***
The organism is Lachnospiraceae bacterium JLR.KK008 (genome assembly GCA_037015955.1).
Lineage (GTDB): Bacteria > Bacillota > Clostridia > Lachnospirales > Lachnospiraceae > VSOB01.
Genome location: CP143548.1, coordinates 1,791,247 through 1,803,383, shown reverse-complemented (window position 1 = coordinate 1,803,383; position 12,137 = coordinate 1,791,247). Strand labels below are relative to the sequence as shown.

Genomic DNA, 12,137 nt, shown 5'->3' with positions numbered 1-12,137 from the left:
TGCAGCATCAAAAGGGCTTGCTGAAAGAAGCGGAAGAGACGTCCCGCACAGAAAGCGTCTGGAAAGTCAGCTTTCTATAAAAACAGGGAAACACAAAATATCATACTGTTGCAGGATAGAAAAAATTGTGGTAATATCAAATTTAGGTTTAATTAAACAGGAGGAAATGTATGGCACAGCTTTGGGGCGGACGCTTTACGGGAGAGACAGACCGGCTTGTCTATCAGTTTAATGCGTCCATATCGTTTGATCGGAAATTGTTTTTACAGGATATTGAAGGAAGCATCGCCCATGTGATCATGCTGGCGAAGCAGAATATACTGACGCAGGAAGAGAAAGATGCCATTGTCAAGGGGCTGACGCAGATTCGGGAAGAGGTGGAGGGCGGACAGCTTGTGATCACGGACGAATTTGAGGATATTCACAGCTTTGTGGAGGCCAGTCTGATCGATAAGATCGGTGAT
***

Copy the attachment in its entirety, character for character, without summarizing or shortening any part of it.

The organism is Lachnospiraceae bacterium JLR.KK008 (genome assembly GCA_037015955.1).
Lineage (GTDB): Bacteria > Bacillota > Clostridia > Lachnospirales > Lachnospiraceae > VSOB01.
Genome location: CP143548.1, coordinates 1,791,247 through 1,803,383, shown reverse-complemented (window position 1 = coordinate 1,803,383; position 12,137 = coordinate 1,791,247). Strand labels below are relative to the sequence as shown.

Genomic DNA, 12,137 nt, shown 5'->3' with positions numbered 1-12,137 from the left:
TGCAGCATCAAAAGGGCTTGCTGAAAGAAGCGGAAGAGACGTCCCGCACAGAAAGCGTCTGGAAAGTCAGCTTTCTATAAAAACAGGGAAACACAAAATATCATACTGTTGCAGGATAGAAAAAATTGTGGTAATATCAAATTTAGGTTTAATTAAACAGGAGGAAATGTATGGCACAGCTTTGGGGCGGACGCTTTACGGGAGAGACAGACCGGCTTGTCTATCAGTTTAATGCGTCCATATCGTTTGATCGGAAATTGTTTTTACAGGATATTGAAGGAAGCATCGCCCATGTGATCATGCTGGCGAAGCAGAATATACTGACGCAGGAAGAGAAAGATGCCATTGTCAAGGGGCTGACGCAGATTCGGGAAGAGGTGGAGGGCGGACAGCTTGTGATCACGGACGAATTTGAGGATATTCACAGCTTTGTGGAGGCCAGTCTGATCGATAAGATCGGTGAT